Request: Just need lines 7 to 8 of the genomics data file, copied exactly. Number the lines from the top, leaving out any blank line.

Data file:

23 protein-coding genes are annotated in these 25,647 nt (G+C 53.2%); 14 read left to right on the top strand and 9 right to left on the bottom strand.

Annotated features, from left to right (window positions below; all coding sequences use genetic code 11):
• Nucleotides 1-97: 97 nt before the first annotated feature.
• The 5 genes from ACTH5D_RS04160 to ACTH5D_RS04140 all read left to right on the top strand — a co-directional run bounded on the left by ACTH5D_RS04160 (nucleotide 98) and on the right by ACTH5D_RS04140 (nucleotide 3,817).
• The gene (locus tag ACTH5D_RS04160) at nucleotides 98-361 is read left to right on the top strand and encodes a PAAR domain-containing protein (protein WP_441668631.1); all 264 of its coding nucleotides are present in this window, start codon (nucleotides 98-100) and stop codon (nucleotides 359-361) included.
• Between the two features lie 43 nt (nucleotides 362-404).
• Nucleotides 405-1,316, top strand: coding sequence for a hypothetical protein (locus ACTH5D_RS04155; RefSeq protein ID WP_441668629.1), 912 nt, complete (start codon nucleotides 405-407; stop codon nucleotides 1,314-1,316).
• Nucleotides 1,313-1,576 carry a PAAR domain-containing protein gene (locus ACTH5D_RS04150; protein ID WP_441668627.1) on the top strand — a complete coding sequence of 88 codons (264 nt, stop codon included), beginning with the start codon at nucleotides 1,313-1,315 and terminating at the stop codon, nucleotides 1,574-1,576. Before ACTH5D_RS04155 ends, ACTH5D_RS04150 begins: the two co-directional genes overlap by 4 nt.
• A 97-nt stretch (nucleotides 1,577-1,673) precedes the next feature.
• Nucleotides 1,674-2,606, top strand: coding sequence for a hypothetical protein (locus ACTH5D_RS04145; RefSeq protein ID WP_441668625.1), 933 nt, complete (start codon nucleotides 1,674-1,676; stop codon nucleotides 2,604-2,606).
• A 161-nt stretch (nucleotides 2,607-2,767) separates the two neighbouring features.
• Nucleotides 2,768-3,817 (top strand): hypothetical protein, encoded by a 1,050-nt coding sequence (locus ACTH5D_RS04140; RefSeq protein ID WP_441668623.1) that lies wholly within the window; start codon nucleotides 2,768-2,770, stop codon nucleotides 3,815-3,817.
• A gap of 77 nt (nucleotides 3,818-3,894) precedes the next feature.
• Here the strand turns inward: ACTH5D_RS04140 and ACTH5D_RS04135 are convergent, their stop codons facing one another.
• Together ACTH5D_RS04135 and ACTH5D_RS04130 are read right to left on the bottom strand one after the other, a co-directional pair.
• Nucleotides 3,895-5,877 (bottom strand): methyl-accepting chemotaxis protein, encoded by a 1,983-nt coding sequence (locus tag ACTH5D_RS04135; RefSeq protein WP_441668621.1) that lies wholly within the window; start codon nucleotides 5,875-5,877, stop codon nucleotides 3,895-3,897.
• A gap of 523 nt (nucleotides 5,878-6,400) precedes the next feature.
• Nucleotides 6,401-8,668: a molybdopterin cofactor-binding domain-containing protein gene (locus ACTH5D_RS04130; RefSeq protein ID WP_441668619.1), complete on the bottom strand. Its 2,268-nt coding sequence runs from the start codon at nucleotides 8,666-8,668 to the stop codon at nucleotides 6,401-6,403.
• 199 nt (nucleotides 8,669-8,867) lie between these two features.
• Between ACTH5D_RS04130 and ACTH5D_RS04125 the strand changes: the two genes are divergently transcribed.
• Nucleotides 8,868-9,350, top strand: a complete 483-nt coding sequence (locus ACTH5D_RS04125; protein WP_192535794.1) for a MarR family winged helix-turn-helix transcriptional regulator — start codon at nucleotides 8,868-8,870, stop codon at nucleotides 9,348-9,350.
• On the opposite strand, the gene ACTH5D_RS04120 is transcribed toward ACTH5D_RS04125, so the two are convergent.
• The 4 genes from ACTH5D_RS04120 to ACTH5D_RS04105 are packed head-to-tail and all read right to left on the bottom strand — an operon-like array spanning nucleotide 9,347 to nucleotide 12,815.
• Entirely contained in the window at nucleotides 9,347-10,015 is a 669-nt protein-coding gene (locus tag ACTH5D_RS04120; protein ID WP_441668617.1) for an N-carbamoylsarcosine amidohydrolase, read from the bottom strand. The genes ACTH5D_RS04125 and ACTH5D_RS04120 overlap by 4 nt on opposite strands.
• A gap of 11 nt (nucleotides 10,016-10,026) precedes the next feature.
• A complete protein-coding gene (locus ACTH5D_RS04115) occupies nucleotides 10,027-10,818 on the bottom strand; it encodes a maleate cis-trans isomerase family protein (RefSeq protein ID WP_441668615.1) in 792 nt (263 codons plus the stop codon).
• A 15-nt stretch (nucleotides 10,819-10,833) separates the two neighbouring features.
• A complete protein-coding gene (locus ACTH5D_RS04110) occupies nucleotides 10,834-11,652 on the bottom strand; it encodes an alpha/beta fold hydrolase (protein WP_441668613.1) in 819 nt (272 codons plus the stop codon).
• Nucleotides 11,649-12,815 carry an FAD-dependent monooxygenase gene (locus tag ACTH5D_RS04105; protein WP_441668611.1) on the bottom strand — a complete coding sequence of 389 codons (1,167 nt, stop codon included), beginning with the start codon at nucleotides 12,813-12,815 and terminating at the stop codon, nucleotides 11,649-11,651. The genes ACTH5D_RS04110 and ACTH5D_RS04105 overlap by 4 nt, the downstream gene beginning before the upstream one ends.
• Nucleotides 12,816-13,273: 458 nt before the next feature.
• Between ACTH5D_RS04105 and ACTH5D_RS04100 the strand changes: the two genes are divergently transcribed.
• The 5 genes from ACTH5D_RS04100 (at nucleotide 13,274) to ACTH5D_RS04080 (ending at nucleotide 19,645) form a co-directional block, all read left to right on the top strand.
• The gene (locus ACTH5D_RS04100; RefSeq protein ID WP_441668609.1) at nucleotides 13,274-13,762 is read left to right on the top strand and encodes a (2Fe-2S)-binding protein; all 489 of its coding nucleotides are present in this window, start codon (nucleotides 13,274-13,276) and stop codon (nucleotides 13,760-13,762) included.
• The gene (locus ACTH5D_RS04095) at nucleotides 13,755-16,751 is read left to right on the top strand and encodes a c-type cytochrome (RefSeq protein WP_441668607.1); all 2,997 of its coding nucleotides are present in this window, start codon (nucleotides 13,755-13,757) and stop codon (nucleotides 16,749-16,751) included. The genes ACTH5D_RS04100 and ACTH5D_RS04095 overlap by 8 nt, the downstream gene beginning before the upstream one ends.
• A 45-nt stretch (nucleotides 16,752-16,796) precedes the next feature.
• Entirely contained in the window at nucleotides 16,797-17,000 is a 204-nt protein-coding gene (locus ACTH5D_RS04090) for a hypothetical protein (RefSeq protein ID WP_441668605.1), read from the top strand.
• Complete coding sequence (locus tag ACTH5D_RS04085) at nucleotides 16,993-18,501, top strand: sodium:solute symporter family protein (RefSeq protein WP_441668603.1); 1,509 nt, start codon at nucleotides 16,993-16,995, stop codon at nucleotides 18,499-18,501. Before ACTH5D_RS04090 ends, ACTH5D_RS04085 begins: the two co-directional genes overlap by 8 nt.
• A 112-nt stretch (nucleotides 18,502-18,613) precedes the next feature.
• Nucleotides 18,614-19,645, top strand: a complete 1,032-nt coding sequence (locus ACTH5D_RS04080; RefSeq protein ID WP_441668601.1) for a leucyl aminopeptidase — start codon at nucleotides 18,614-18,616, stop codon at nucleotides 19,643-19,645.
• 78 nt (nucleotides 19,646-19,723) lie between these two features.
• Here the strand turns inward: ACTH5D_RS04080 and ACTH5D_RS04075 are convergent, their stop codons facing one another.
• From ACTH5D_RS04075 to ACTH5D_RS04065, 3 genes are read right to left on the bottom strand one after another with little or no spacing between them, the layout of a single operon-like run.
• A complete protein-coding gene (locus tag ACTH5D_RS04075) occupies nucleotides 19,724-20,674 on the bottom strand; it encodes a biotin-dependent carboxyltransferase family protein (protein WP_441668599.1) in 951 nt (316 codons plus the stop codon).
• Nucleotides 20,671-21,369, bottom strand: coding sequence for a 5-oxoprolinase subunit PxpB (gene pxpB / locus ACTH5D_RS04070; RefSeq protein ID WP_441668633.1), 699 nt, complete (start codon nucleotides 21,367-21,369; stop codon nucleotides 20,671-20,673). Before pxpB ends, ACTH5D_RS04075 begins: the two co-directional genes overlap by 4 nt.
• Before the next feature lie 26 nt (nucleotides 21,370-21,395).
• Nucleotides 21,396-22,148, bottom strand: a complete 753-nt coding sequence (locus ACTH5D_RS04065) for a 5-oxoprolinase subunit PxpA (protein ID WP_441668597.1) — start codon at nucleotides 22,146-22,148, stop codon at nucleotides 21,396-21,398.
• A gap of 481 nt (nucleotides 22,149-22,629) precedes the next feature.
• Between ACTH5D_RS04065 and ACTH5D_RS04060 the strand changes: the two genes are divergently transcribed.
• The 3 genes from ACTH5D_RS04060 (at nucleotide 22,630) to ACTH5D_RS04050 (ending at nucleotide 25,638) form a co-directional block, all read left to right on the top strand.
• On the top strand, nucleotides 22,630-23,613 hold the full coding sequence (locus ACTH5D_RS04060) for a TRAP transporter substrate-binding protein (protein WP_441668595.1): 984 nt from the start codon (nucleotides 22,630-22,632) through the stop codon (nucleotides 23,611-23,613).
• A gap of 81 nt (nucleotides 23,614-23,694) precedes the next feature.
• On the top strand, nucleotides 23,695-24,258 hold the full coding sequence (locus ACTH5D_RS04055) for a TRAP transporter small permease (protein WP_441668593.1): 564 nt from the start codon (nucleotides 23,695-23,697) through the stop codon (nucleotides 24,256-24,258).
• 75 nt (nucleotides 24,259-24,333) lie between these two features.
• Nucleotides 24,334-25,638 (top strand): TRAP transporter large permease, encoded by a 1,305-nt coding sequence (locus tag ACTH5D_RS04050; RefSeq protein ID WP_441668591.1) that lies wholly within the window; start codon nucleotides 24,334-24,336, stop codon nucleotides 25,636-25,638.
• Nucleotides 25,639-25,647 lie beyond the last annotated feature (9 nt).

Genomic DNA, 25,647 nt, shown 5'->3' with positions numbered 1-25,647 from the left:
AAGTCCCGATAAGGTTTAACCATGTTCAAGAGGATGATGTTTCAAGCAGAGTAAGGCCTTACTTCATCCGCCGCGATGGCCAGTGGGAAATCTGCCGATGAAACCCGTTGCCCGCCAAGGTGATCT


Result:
• Nucleotides 405-1,316, top strand: coding sequence for a hypothetical protein (locus ACTH5D_RS04155; RefSeq protein ID WP_441668629.1), 912 nt, complete (start codon nucleotides 405-407; stop codon nucleotides 1,314-1,316).
• Nucleotides 1,313-1,576 carry a PAAR domain-containing protein gene (locus ACTH5D_RS04150; protein ID WP_441668627.1) on the top strand — a complete coding sequence of 88 codons (264 nt, stop codon included), beginning with the start codon at nucleotides 1,313-1,315 and terminating at the stop codon, nucleotides 1,574-1,576. Before ACTH5D_RS04155 ends, ACTH5D_RS04150 begins: the two co-directional genes overlap by 4 nt.